When you’re asking God to do something in your life, do you really expect it to happen? When you live with an attitude of expectancy, it changes your outlook on life. Instead of living with a fear of what you’re asking for doesn’t happen, you wait for it to come to pass. We know that faith is one of the most important aspects of living a life that’s pleasing to God. However, it’s important to let that faith change us from an attitude of fear to an attitude of expectation.
You have to decide what kind of attitude you’re going to have every day. If we’re being honest, all of us have “woken up on the wrong side of the bed” a time or two in our lives. Sometimes you wake up feeling angry, frustrated, and just plain grumpy. When you start out your day with a bad attitude, it makes it hard to get anything done at work. Moreover, you’re probably short-tempered with the people in your life.
Conversely, some days you just wake up feeling good. When you’ve gotten a good night’s sleep, you have a good hair day, and traffic isn’t bad on your way to the office, it’s easy to get to work, treat your coworkers kindly, and get through a productive day.
What you may not realize is that your attitude every day is a choice. You can say, “I woke up on the wrong side of the bed,” but the fact is that on those days, you chose to have a bad attitude. Similarly, on those days where everything seems to be going well, you’ve opted for a good attitude.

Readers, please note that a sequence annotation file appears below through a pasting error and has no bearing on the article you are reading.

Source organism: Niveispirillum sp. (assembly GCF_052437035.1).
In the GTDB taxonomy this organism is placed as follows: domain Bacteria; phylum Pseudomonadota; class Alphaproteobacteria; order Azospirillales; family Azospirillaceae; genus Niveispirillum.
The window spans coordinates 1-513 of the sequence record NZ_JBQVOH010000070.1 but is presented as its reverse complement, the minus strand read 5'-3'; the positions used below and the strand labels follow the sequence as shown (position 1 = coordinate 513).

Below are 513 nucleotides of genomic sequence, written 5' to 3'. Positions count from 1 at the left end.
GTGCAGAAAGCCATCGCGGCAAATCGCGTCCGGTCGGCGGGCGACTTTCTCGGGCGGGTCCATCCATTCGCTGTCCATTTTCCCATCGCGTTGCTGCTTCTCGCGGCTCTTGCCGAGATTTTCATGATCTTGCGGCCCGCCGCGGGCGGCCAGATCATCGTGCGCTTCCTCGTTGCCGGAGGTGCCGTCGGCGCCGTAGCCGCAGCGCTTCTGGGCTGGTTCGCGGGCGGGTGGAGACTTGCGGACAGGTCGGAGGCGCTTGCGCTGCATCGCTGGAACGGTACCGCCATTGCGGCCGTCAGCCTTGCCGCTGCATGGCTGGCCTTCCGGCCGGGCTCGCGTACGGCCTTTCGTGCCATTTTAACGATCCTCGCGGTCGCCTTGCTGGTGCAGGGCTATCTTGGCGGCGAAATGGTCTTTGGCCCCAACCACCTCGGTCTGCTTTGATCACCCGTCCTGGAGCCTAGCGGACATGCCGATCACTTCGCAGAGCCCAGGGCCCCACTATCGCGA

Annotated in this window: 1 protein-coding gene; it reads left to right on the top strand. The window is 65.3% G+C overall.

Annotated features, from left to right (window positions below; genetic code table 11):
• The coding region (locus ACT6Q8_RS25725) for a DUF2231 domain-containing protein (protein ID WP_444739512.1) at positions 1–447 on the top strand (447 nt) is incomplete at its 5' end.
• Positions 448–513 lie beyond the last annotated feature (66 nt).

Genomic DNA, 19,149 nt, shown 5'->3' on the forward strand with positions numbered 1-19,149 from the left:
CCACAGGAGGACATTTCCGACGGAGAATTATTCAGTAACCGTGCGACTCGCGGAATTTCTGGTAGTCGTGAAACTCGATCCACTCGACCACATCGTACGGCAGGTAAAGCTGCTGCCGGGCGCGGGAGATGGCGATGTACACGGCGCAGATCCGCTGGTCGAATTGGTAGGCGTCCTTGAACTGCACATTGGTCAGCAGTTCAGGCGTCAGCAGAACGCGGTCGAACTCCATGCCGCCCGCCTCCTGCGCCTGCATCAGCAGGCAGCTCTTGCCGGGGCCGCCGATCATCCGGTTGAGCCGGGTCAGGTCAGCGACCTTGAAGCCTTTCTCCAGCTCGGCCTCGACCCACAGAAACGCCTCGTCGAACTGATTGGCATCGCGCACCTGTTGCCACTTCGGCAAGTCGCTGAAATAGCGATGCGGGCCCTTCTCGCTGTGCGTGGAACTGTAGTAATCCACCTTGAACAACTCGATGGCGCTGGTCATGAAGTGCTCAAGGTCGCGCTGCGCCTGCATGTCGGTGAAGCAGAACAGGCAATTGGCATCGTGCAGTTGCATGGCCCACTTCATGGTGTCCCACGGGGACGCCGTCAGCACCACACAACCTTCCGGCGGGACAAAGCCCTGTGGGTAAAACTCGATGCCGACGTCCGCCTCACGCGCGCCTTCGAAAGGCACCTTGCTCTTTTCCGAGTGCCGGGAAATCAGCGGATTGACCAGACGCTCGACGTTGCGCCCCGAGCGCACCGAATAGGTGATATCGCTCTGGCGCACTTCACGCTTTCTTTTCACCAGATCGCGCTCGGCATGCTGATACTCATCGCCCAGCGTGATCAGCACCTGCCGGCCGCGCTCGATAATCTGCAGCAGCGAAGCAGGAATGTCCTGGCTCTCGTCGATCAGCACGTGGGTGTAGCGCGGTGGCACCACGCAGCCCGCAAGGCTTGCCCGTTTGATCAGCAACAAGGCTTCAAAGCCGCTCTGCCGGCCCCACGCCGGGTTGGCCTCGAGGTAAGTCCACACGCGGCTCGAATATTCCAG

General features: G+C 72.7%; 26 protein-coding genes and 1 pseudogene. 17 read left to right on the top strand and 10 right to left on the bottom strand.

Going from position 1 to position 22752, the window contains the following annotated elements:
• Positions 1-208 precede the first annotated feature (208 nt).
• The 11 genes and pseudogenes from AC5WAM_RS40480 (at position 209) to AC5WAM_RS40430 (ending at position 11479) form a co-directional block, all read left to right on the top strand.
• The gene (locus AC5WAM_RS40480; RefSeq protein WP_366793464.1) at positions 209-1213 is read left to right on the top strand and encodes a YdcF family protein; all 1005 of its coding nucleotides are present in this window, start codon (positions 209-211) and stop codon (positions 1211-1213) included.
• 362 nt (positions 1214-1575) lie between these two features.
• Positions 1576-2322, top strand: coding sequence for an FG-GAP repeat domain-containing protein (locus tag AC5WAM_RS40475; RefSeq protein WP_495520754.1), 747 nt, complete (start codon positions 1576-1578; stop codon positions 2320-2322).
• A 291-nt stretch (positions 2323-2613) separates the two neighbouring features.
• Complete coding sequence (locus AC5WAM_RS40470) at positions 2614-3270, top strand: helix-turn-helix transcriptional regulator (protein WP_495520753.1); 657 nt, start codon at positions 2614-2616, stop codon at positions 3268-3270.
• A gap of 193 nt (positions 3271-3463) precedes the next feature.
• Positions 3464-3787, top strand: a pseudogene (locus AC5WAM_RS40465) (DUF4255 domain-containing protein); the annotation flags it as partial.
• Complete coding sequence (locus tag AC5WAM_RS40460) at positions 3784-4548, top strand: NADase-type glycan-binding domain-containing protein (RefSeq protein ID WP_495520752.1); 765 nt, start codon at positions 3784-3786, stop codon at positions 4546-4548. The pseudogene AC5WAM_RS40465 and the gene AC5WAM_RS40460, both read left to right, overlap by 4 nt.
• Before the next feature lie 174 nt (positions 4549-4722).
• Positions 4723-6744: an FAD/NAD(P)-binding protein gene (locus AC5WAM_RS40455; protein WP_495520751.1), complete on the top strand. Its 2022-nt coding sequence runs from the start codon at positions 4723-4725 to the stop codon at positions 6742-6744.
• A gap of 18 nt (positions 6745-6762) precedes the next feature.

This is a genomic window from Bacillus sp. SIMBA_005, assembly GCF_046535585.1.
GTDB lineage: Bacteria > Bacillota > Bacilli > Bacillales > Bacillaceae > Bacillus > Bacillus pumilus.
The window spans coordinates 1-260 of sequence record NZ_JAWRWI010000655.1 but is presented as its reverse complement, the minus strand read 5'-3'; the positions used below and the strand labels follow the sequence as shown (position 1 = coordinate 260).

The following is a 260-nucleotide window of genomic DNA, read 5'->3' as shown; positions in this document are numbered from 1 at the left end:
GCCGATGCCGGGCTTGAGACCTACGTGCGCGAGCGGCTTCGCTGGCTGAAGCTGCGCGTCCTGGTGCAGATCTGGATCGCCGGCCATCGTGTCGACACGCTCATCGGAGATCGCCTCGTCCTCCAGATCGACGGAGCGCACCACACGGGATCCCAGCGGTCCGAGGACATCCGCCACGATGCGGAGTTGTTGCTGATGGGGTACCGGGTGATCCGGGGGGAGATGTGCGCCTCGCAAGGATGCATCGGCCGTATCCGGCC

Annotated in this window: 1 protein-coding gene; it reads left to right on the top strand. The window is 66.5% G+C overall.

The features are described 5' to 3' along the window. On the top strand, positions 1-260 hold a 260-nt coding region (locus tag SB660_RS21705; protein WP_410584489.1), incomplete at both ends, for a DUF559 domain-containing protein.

As a child of God, there is another kind of attitude that you can choose to adopt: an attitude of expectation. All of us have things in our lives that we’re asking God to do. When you ask God to do something, do you really expect it to happen? That is an attitude of expectancy.
If you haven’t been living with an attitude of expectation, today can be a changing day in your life. When you allow yourself to walk around in an attitude of expectancy, you will see the miraculous work of God in your life. Let the Holy Spirit take you from fear to expectancy today.
It Doesn’t Matter What the Crowd Says
Genesis 7:1 (ESV)
Then the Lord said to Noah, “Go into the ark, you and all your household, for I have seen that you are righteous before me in this generation.